Personal Narratives

The pandemic led me to a dark place, and I’m glad I got help

Feb. 17, 2022

By Hannah Opalinski
Staff Writer

As it has for many people, the pandemic changed my life drastically. Soon after the pandemic hit in March 2020, I reacted by falling into a deep depression that continues through today, though I have made a lot of progress. 

In my darkest hours, I pushed away friends and family, and to this day, I still feel guilty for it. I know they care about me and wanted to help, but it is hard not to push people away when you feel so alone. I just felt so numb, so I had no emotion towards anything or anyone. 

I distanced myself from friends by being unresponsive to their calls and texts. There were times when I wouldn’t talk to my friends for a couple of days because I lacked the energy. When I finally did communicate with them, they showed me that they understood what I was going through, but I felt guilty about putting my problems on them.

My relationship with my family wasn’t the best either. I wouldn’t be able to see my dad often like I usually did before the pandemic. This impacted our relationship at the time because we felt emotionally distant from each other as we stopped creating new memories and sharing stories from daily life. 

My experiences during the course of the pandemic made me realize that It takes time to pull oneself out of depression, but once you do it, it feels great. 

Nowadays, I’m back to visiting him, but it isn’t the same. Having fallen into a new routine, I don’t go over his house as much as I did before, and our only real form of bonding is working out together. Before the pandemic, we’d eat together, watch movies or just sit around and talk, but that rarely happens anymore.

Last year, my poor mental health led to poor physical health. In the fall of 2020, I became so weak that I couldn’t even get out of bed. I slept all day because I was exhausted, but that caused me to stay up all night, and the terrible cycle continued. 

I had no energy or concentration to do my school work, and before I knew it, I was failing every class. It was very hard to get out of this cycle. It took a lot of time and effort to get out of my funk, but eventually, I got better.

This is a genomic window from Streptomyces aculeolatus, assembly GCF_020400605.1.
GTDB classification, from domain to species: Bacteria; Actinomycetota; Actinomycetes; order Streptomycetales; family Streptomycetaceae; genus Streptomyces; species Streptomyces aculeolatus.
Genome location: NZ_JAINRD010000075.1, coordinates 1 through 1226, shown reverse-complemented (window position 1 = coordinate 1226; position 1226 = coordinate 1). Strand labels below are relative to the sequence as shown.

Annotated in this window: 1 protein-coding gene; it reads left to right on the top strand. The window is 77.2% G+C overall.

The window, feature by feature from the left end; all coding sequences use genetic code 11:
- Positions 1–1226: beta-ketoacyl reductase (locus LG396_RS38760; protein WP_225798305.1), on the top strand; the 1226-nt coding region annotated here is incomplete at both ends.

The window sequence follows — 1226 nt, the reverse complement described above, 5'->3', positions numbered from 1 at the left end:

Now, I have the help of a therapist whom I meet with every two weeks. Knowing that what I say to her is confidential, I am able to open up and have honest conversations about my feelings, which makes me feel comforted. 

I’m glad to have a therapist to talk to. It was not easy at first, but once I started to feel a connection, our interactions were more natural, and I am able to look at the world more positively.

My experiences during the course of the pandemic made me realize that It takes time to pull oneself out of depression, but once you do it, it feels great. 

Now that I’m feeling a lot healthier, my grades have improved, my friends and I are doing well and my interactions with my family are much better. Nonetheless, living through a pandemic still doesn’t feel real. 

We are almost two years into this “new normal” and we still have to wear masks, social distance and worry about bringing Covid-19 home to our loved ones. Having seen my mom get very sick with Covid-19 in 2020 was scary, and although she has fully recovered, I don’t want to watch her or anyone else I care about go through that type of fear or pain.

I also worry that the stress of what feels like an endless cycle will cause me to fall back into depression. I have to work especially hard just to keep my mind off of it and not overthink the challenges of this era.

I don’t feel the way I did at this time last year, and for that, I’m very grateful. So many people are afraid to talk about depression, but I have learned that the only way to overcome it is to confront it. 

Therefore, I encourage those who feel depressed or anxious to share their feelings with someone they trust. We are living through unprecedented times, but with the support of family, friends and trusted health professionals, we can get through whatever challenges we face.

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